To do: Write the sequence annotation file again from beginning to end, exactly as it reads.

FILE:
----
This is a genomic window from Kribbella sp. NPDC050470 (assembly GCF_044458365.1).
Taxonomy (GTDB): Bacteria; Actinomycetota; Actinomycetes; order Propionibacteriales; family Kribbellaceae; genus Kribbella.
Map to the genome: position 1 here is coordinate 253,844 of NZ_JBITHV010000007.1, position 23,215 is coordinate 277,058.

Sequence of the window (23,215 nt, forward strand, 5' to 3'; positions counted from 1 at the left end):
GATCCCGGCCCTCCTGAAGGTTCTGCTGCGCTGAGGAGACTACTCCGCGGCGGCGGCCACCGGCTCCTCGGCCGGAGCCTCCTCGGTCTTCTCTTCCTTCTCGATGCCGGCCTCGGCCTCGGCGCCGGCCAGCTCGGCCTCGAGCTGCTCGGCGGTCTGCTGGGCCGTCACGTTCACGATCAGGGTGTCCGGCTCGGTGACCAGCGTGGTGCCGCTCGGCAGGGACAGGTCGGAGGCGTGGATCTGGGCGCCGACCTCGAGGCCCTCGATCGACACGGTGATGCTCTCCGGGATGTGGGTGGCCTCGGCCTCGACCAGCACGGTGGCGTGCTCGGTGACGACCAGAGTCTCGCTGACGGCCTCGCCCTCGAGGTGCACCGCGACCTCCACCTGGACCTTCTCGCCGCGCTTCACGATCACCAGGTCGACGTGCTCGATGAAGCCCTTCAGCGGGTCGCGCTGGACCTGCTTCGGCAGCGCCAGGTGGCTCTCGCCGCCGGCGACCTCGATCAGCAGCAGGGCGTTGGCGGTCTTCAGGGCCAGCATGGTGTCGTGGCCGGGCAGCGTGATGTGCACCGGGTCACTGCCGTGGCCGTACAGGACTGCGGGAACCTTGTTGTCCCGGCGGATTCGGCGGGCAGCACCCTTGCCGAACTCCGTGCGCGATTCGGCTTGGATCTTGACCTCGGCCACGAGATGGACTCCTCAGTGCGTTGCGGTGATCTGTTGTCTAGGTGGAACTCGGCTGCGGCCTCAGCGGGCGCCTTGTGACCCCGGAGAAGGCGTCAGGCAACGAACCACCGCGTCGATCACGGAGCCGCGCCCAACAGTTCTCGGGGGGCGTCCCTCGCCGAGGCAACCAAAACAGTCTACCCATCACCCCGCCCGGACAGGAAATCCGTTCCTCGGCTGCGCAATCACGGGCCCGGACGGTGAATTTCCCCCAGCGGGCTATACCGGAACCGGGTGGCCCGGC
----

This is a genomic window from Kribbella sp. NPDC050470 (assembly GCF_044458365.1).
Taxonomy (GTDB): Bacteria; Actinomycetota; Actinomycetes; order Propionibacteriales; family Kribbellaceae; genus Kribbella.
Map to the genome: position 1 here is coordinate 253,844 of NZ_JBITHV010000007.1, position 23,215 is coordinate 277,058.

Sequence of the window (23,215 nt, forward strand, 5' to 3'; positions counted from 1 at the left end):
GATCCCGGCCCTCCTGAAGGTTCTGCTGCGCTGAGGAGACTACTCCGCGGCGGCGGCCACCGGCTCCTCGGCCGGAGCCTCCTCGGTCTTCTCTTCCTTCTCGATGCCGGCCTCGGCCTCGGCGCCGGCCAGCTCGGCCTCGAGCTGCTCGGCGGTCTGCTGGGCCGTCACGTTCACGATCAGGGTGTCCGGCTCGGTGACCAGCGTGGTGCCGCTCGGCAGGGACAGGTCGGAGGCGTGGATCTGGGCGCCGACCTCGAGGCCCTCGATCGACACGGTGATGCTCTCCGGGATGTGGGTGGCCTCGGCCTCGACCAGCACGGTGGCGTGCTCGGTGACGACCAGAGTCTCGCTGACGGCCTCGCCCTCGAGGTGCACCGCGACCTCCACCTGGACCTTCTCGCCGCGCTTCACGATCACCAGGTCGACGTGCTCGATGAAGCCCTTCAGCGGGTCGCGCTGGACCTGCTTCGGCAGCGCCAGGTGGCTCTCGCCGCCGGCGACCTCGATCAGCAGCAGGGCGTTGGCGGTCTTCAGGGCCAGCATGGTGTCGTGGCCGGGCAGCGTGATGTGCACCGGGTCACTGCCGTGGCCGTACAGGACTGCGGGAACCTTGTTGTCCCGGCGGATTCGGCGGGCAGCACCCTTGCCGAACTCCGTGCGCGATTCGGCTTGGATCTTGACCTCGGCCACGAGATGGACTCCTCAGTGCGTTGCGGTGATCTGTTGTCTAGGTGGAACTCGGCTGCGGCCTCAGCGGGCGCCTTGTGACCCCGGAGAAGGCGTCAGGCAACGAACCACCGCGTCGATCACGGAGCCGCGCCCAACAGTTCTCGGGGGGCGTCCCTCGCCGAGGCAACCAAAACAGTCTACCCATCACCCCGCCCGGACAGGAAATCCGTTCCTCGGCTGCGCAATCACGGGCCCGGACGGTGAATTTCCCCCAGCGGGCTATACCGGAACCGGGTGGCCCGGC